I knew of course that space is BIG, but on this trip I realized how incomprehensibly big it is. Even physicists have a hard time coming up with new units of measurement to describe the incredible distances out there. The measly Astronomical Unit (AU: 92,955,000 miles), or even the light year (5,878,625,400,000 miles) fall short of measuring intergalactic space. We now have the parsec (3.27 light years), the kiloparsec (1000 parsecs) and megaparsec (1 million parsecs). The center of our galaxy, for example, is about 8 kiloparsecs away, which equals 8,000 parsecs, or 26,160 light years. Adding all the required zeros to convert it to an earthly measurement, only makes it more incomprehensible.

Not only are distances mind blowingly large, but the stuff in space, the stuff we are exploring, is by far the exception rather than the rule. That is why I am in such awe of what scientists have discovered. Looking for stuff and sending a probe to observe it, is like finding a pebble in the Pacific Ocean, sending a diver into shark infested waters and expect him to faithfully come back with important information without being shredded to pieces.

Take Pluto, for instance. It took the New Horizons space probe 9 years to reach this dwarf planet, which is smaller than our moon. It is inside the Kuiper Belt, a doughnut shaped region beyond Neptune. Pluto is a mere 3.67 billion miles from the sun, which is 40 times further than the earth!



I cannot decide which is more fascinating: the images that the probe sent back, or the probe itself. It was launched in 2006 and on its way to Pluto, New Horizons was put to sleep, to save energy, but not before it did a few gymnastics tricks called ‘gravitational slingshots’. Those are ingenious maneuvers to increase a space probe’s speed. The probe gets as close to the planet as possible without being sucked in and by using a planet’s orbital speed, it catapults away from it. It shaved 3 years off of New Horizons’ travel time. Read more...

Wednesday, August 26, 2020

Fake Problems and Real Problems



I recently read one of those rants about how we have lost our common sense, i.e. the old verities that served us so well in  the past. To quote some of this piece: We used to live by “simple, sound financial policies (don't spend more than you earn) and reliable parenting strategies (adults, not children, are in charge).  Then, well-intentioned but overbearing regulations were set in place. We hear that  a six-year-old boy  was  charged with sexual harassment for kissing a classmate; and a teacher fired for reprimanding an unruly student...schools are  required to get parental consent to administer aspirin,  but they may not inform the parents when a student becomes pregnant and wants to have an abortion. The Ten Commandments have  become  contraband  and criminals  receive  better treatment than their victims. Nowadays. you can’t  defend yourself from a burglar in your own home and the burglar can sue you for assault.” The author goes on to argue that we must return to common-sense. “Let us get back to some basics and let common sense rule.”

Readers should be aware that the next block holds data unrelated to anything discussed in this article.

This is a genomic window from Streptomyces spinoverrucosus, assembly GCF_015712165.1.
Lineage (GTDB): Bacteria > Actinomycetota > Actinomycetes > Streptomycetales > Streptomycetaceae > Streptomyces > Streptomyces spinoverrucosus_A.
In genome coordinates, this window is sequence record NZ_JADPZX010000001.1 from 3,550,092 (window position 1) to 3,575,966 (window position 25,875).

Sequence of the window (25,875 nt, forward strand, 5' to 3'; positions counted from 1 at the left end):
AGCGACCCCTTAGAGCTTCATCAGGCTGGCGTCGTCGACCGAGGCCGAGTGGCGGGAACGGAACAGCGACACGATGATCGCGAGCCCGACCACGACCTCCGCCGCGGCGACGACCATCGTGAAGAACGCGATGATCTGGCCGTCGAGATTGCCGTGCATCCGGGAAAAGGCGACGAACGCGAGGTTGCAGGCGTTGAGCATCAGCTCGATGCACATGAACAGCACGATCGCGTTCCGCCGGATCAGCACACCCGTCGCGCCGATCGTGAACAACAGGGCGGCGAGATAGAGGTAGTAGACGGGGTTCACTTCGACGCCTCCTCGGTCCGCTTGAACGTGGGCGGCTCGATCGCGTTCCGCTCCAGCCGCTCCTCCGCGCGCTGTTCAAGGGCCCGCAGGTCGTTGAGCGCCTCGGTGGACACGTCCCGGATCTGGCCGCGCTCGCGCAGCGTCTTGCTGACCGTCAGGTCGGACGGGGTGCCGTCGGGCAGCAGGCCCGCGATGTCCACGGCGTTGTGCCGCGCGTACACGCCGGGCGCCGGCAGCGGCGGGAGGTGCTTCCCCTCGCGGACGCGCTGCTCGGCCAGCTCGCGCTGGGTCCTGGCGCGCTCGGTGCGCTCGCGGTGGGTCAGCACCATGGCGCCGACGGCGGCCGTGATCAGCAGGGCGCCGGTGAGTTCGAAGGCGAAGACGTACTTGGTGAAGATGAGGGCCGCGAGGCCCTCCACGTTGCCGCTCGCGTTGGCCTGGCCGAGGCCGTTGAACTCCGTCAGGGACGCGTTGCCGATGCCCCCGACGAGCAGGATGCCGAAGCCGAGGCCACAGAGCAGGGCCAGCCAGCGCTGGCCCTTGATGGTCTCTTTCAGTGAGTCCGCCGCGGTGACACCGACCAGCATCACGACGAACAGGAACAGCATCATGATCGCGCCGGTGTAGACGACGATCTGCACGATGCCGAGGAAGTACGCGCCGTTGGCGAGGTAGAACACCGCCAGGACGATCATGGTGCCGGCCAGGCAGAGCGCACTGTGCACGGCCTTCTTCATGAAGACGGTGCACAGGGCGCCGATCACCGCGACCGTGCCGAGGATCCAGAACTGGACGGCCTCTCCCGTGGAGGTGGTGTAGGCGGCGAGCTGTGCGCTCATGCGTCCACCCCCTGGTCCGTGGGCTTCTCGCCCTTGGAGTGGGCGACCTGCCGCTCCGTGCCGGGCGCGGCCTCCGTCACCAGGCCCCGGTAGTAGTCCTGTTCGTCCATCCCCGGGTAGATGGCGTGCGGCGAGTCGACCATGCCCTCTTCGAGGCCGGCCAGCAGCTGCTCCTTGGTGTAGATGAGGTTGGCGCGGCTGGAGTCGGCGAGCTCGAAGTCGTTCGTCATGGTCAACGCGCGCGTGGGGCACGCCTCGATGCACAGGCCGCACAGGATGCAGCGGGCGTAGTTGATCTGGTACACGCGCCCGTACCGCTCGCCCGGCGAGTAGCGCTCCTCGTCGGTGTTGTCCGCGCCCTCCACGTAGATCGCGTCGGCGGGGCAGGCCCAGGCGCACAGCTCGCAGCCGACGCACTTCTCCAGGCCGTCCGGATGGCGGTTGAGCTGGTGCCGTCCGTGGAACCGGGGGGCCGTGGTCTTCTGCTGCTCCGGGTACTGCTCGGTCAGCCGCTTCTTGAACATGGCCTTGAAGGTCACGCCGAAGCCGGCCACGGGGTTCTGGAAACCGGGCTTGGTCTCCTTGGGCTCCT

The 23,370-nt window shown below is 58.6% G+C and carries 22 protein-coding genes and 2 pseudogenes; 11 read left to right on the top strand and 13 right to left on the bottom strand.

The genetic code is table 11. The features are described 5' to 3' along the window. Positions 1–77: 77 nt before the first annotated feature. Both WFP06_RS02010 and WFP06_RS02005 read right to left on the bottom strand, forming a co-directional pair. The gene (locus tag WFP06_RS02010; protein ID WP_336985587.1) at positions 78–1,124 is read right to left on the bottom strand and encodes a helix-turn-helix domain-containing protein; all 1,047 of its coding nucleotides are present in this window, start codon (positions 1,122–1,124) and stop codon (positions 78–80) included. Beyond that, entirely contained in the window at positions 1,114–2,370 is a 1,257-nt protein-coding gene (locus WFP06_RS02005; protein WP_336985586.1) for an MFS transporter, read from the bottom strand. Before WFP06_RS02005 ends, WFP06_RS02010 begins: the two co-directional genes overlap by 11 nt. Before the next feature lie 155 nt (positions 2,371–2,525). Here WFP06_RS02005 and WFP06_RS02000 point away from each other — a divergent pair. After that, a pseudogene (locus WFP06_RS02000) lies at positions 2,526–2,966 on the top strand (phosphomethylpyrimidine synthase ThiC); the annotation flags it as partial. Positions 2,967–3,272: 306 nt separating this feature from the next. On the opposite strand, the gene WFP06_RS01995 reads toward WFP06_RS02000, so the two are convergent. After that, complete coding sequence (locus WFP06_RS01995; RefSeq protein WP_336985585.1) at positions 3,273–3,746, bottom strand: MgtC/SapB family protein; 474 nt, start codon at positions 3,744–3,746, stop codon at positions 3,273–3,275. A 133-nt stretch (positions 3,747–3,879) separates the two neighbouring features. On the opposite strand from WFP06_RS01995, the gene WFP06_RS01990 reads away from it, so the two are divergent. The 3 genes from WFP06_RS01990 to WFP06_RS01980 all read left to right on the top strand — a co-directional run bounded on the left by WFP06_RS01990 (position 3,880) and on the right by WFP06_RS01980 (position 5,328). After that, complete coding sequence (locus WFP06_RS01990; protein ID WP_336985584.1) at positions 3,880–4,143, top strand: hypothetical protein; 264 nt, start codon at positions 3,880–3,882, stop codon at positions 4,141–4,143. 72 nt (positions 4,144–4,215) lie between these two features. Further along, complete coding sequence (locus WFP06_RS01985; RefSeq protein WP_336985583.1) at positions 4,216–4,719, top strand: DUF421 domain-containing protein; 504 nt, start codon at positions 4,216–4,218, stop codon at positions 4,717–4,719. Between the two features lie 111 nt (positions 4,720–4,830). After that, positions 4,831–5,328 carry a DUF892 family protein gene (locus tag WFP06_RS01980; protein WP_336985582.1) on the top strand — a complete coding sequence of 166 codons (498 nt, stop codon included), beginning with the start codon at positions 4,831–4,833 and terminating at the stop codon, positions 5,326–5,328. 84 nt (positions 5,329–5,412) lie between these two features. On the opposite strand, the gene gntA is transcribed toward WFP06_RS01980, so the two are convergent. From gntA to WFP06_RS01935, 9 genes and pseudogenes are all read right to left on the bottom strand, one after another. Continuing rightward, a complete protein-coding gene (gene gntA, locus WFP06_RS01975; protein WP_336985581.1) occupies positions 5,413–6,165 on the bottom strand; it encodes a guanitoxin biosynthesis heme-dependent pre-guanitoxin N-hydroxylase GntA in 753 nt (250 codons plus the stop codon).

This is precisely the sort of thinking that we don’t need.  It cherry picks a bunch of anecdotes and claims that they are real problems. Most of these stories have to do with political correctness. So there have been a few excesses here and there. Big deal.

I can guarantee  that  90% of the people who enthusiastically  embrace this sort of thinking are  the same folks who’ll vote  the wrong way and who’ll perpetuate the serious problems we are currently facing. They are the people who can only see value in past practices, past habits; people who long, in knee-jerk fashion, for a fictitious  past. People who can think of no other solution than  going  BACK, even if the past to which they wish to return never existed.

Read more...

Friday, August 21, 2020

The Unraveling of America?



I just read another article about America’s demise. This one is titled The Unraveling of America . It is written by the Canadian anthropologist Wade Davis (RollingStone, August 6). There are many such articles. They all have to do with (1) America’s disastrous response to Covid-19, and (2) Donald Trump.

These doomsday scenarios about America’s future are usually written overseas, gloatingly, expressing profound anti-Americanism. You get to read about “pity” and contempt for America, about “America giving up” about America being “finished,” or at least the American century being finished. Any compassion, as our country’s death toll approaches 200,000, and perhaps half a million by next spring? Zero.

But this is not what I want to talk about today. What I wish to address is whether the point made in the title of this article has merit or not.
While I find gloating about America’s misfortune despicable, I do agree with most of the criticism voiced by these authors.

It is true that America’s response to Covid-19 has been THE most inept one in the world. Our country has the highest number of infections and deaths, both in absolute and in relative terms (apart from a few small city-states such as Bahrein, Qatar and San Marino). Make no mistake about it: We are number one.

Davis is not far from the truth in labeling us a failed state at this time. Items: (1) The country is incapable of controlling the epidemic. (2) It is ruled by a tin pot dictator who would be laughed out of office even in backward Third World countries. (3) The government cannot even pass emergency legislation to rescue the dozens of millions of Americans who have lost their jobs, who are about to become homeless, who cannot access medical care, even in the middle of a pandemic, and who can no longer feed themselves and their children. (4) The criminal-in-chief is attempting to knee-cap the country’s postal service so as to steal the election, brazenly admitting what he is doing, destroying a service which delivers hundreds of millions of essential mail items to the people, including life-saving medication, paychecks and other essentials.. Is this not a failed state? Read more...